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Some facilities generate wastewater that contains sugar, food particles, fats, oils, greases, and cleaning chemicals. When this wastewater is discharged to the ground, often via spray irrigation to crop fields (land application), it interacts with the environment and can have adverse effects.
In Michigan, groundwater is a major source of drinking water and is interconnected with surface water bodies, such as rivers and lakes, through venting. When pollutants reach the groundwater, it not only impacts this vital natural resource, it can also impact aquatic life and human life.
Cycle of high-strength wastewater
Keep scrolling down the page for the full explanation, or view our helpful infographic.
One of the common methods for disposing of wastewater containing high organic matter (such as sugar, food particles, fats, oils and greases) and/or cleaning chemicals is to spray irrigate the wastewater to a vegetated area. This process is often referred to as land application. Spray irrigation of wastewater to a cropped field is an example of this method of wastewater disposal; the soil and the crop will absorb the nutrients from the wastewater and some of the nutrients will be removed from the area when the crop is harvested.
When too much wastewater is land applied, some of the wastewater bypasses the crop and soaks into the soil. Once in the soil, the wastewater is consumed by microbes that have the ability to decrease the amount of available oxygen in the subsurface environment and create anaerobic (i.e. low oxygen) conditions. Without enough oxygen available, the microbes will utilize the oxygen molecule from an oxide present in the soil (such as Iron Oxide, Manganese Oxide, and Arsenic Oxide) and release the naturally occurring metals from the soil particles. These naturally occurring metals are thereby dissolved in the groundwater (a process known as leaching) and can then move freely with the groundwater. If the groundwater is then pumped up a drinking water well, the elevated levels of arsenic, iron and manganese can exceed health-based drinking water criteria. The image below helps demonstrate what can happen if too much wastewater is land applied and the treatment system is overwhelmed in this way.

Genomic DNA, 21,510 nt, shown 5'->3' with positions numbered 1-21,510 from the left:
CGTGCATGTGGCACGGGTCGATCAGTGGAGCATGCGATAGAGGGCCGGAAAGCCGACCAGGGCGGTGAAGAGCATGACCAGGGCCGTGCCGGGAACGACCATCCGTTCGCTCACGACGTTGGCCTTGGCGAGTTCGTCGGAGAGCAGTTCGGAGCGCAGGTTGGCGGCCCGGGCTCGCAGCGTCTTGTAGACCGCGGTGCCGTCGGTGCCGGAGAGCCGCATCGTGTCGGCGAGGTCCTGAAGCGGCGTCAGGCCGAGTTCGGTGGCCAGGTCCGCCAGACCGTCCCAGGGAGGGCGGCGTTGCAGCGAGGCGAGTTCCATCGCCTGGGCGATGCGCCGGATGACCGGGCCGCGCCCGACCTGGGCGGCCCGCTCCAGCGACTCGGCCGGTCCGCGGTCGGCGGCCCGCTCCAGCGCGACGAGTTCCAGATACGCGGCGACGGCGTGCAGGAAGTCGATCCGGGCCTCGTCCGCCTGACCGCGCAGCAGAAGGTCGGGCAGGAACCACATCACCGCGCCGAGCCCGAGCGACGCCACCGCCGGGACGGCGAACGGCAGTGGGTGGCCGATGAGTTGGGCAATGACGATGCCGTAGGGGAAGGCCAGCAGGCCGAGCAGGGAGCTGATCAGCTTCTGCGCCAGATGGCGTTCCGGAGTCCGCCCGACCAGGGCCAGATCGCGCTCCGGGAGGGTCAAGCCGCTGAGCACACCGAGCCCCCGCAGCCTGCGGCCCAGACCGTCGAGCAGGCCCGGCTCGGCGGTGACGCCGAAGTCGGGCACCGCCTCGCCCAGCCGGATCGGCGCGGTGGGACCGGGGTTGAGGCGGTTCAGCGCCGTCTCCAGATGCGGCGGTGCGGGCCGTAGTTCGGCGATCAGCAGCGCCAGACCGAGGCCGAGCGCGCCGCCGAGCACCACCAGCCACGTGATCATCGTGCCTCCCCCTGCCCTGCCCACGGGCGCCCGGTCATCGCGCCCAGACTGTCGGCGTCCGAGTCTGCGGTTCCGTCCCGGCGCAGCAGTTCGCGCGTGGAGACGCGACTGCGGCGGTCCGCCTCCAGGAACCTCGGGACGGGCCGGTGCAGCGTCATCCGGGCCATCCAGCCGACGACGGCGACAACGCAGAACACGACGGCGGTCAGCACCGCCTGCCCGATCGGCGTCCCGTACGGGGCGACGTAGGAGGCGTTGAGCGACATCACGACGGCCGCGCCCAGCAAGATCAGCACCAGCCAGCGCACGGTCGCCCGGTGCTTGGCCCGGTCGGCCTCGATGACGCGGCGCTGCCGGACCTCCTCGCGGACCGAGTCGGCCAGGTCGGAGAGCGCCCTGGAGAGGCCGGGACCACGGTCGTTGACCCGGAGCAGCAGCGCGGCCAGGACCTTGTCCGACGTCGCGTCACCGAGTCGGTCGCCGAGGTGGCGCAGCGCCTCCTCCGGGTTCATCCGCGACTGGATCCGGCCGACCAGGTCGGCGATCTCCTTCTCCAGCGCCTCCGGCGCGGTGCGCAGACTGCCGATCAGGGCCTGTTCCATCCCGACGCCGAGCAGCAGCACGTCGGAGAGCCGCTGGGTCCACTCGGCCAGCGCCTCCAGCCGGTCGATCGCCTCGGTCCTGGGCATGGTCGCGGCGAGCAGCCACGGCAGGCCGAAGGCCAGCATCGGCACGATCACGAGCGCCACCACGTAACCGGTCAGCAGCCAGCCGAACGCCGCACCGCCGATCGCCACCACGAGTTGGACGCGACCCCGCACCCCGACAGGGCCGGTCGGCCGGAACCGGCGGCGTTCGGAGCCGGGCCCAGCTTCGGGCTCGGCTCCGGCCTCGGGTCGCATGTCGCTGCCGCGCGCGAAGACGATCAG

An additional concern with land application of wastewater is the loading of the subsurface environment with excessive nutrients. Although the crops are able to absorb some of the nutrients carried in the water, they are often not able to utilize all of them. Phosphorus and nitrogen are two nutrients common in wastewater that are readily absorbed by plants and soil. However, if an excess of either nutrient is applied or if the soil has already absorbed as much of the nutrients as it can hold, then the nutrients may move past the plant roots and deeper into the subsurface. Once in the subsurface environment, conditions are right for ammonium (a type of nitrogen) to react geochemically in the subsurface and convert over to nitrate (a different type of nitrogen). Nitrate readily dissolves in water and can easily move further down to the groundwater. Similar to the process described above for naturally occurring metals, if groundwater with an excess of nitrate in it is pumped up a drinking water well, it can constitute a significant health risk.
In addition to being used as a drinking water source, groundwater also helps recharge Michigan’s rivers, lakes, and streams (i.e. bodies of water often referred to collectively as surface water). This recharge process (known as venting) is usually not visible – the groundwater enters the surface water from below the soil – but it is a critical source of water for many surface waters. If the groundwater that is recharging the surface waters contains elevated amounts of arsenic, iron, manganese, ammonia, or nitrate then it may be detrimental to aquatic life or human health (if the surface water serves as a drinking water source).